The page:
Rebecca Rutstein and the Ocean Memory Project, "Blue Dreams" (2023), still from the 2 minute and 40 second digital video.

Blue Dreams: Rebecca Rutstein and the Ocean Memory Project

Blue Dreams is an immersive video experience inspired by microbial networks in the deep sea and beyond. Using stunning undersea video footage, abstract imagery, and computer modeling, the work offers a glimpse into the complicated relationships among the planet’s tiniest—yet most vital—living systems. The video installation flows between micro and macro worlds to portray geologic processes at play with microbial and planetary webs of interactivity.

Installation photo by Kevin Allen Photo.

Microbes are essential to the functioning of the Earth: they produce breathable air, regulate biogeochemical cycles, and are the origins of life on this planet. Blue Dreams aims to offer a unique and thought-provoking perspective on the interconnectedness and sublimity of the natural world.

Blue Dreams evolved from a year-long collaboration between its five contributors—Rika Anderson, Samantha (Mandy) Joye, Tom Skalak, Shayn Pierce-Cottler, and Rebecca Rutstein—through a grant from the National Academies Keck Futures Initiative’s Ocean Memory Project. Anderson, an environmental microbiologist at Carleton College, advised on marine microbial adaptation and resilience, microbial gene sharing networks, and the implications for exoplanet science and astrobiology. Joye, a marine biogeochemist at the University of Georgia and explorer of diverse deep-sea environments, provided insight into the biogeochemistry of vent and seep systems, and the interplay of microbial networks with large-scale ecological processes. Skalak, a bioengineer, provided overall conceptual vision and insight into methods for abstracting the data into system models, including agent-based simulations that could provoke visualization of swarm and collective behaviors. Peirce-Cottler, professor of biomedical engineering at the University of Virginia, created agent-based models of deep-sea microbial growth patterns generated from patterns of original Rutstein paintings. And multidisciplinary artist Rutstein researched, synthesized, abstracted, and layered imagery, animation, video, and sound to create Blue Dreams.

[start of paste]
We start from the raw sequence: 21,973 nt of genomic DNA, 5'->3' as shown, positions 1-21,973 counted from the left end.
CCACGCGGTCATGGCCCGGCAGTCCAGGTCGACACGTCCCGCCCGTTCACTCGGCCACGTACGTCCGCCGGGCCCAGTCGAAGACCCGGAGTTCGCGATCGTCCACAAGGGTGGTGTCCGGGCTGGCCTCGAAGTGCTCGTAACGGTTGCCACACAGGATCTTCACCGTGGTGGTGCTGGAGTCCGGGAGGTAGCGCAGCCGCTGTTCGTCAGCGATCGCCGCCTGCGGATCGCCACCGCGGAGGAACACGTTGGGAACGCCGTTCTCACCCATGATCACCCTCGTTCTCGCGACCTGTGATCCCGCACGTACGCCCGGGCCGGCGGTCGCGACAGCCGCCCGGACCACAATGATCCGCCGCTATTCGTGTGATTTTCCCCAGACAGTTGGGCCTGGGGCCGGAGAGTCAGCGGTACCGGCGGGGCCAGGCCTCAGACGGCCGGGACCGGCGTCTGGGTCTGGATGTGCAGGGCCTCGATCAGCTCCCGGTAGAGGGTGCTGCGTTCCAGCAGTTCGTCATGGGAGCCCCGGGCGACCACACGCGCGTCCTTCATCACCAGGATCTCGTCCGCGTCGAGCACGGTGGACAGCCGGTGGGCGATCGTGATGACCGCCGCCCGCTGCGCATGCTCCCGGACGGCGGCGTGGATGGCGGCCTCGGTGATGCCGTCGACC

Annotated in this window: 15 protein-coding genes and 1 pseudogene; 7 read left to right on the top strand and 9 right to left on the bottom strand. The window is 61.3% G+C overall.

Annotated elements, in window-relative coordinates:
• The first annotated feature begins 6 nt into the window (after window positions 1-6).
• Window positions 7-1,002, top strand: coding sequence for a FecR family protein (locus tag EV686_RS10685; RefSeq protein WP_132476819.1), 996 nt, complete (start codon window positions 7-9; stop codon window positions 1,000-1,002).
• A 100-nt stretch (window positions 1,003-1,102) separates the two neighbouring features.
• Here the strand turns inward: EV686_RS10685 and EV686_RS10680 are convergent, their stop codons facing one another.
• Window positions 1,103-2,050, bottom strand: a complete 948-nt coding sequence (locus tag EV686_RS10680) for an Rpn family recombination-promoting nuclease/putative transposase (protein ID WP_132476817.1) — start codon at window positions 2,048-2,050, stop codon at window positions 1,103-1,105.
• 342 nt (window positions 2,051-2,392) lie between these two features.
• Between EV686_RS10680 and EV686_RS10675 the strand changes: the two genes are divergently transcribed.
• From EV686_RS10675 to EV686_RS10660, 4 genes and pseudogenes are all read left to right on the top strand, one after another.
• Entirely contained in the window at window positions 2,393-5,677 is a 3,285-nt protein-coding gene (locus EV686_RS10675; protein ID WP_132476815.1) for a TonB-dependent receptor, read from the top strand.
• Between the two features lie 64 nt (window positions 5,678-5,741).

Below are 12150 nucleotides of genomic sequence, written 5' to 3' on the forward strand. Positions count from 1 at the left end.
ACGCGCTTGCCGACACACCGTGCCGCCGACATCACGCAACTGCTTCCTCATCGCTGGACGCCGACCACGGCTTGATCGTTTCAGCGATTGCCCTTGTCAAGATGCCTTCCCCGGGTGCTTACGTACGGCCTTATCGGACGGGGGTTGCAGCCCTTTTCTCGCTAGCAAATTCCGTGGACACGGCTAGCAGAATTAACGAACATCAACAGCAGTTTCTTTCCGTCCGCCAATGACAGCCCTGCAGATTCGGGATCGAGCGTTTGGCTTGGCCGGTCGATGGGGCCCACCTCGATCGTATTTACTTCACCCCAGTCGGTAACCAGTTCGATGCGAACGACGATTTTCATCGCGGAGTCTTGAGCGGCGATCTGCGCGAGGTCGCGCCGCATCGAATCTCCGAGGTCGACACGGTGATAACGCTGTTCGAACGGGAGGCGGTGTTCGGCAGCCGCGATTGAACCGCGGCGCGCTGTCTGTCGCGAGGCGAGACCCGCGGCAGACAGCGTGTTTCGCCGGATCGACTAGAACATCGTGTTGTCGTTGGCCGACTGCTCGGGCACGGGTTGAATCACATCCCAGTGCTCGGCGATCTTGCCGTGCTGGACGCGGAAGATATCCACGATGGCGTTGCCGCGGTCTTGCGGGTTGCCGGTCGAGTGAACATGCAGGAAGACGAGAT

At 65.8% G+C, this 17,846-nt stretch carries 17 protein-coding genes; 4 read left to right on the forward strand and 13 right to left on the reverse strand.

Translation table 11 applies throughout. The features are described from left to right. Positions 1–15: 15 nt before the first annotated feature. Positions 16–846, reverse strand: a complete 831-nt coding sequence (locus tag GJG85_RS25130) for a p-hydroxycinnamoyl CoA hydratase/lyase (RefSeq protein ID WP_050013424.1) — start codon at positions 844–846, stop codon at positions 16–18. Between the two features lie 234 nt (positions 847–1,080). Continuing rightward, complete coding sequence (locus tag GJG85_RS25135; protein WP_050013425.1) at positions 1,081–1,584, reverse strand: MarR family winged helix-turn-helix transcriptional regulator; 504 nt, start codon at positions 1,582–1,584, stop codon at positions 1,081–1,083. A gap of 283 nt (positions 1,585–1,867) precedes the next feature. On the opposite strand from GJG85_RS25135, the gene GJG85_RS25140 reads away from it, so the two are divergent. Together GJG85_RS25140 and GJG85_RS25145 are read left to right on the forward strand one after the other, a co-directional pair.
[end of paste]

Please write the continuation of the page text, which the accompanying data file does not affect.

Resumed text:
Blue Dreams, 2023, digital video still.

This exhibition ran through September 15, 2023, at the National Academy of Sciences building in Washington, DC.

REBECCA RUTSTEIN, Artist at Sea Series, 2016–2021, acrylic paintings on canvas, 18 x 18 inches each. Rutstein created these paintings as an artist in residence during several expeditions at sea, including aboard the R/V Falkor sailing from Vietnam to Guam, the R/V Atlantis in the Guaymas Basin, and the R/V Rachel Carson in the Salish Sea. On each voyage, she set up a makeshift art studio and collaborated with scientists, working with satellite, multibeam sonar mapping, or marine microbial data being collected. Separate from the Blue Dreams exhibition, the National Academy of Sciences has acquired these 12 paintings for its permanent art collection.


By investigating the interconnectivity of the ocean and its inhabitants at different time scales, the Ocean Memory Project, a transdisciplinary group spanning the sciences, arts, and humanities, aims to understand how this system possesses both agency and memory, and how it records environmental changes through genetic and epigenetic processes in organisms and through dynamic processes in the ocean structure itself. The Ocean Memory Project was born out of the National Academies Keck Futures Initiatives interdisciplinary conference, “Discovering the Deep Blue Sea,” held in 2016.

Installation photo by Kevin Allen Photo.
Blue Dreams, 2023, digital video still.

Cite this Article

Rutstein, Rebecca. “Blue Dreams: Rebecca Rutstein and the Ocean Memory Project.” Issues in Science and Technology 39, no. 4 (Summer 2023): 5–21.

Vol. XXXIX, No. 4, Summer 2023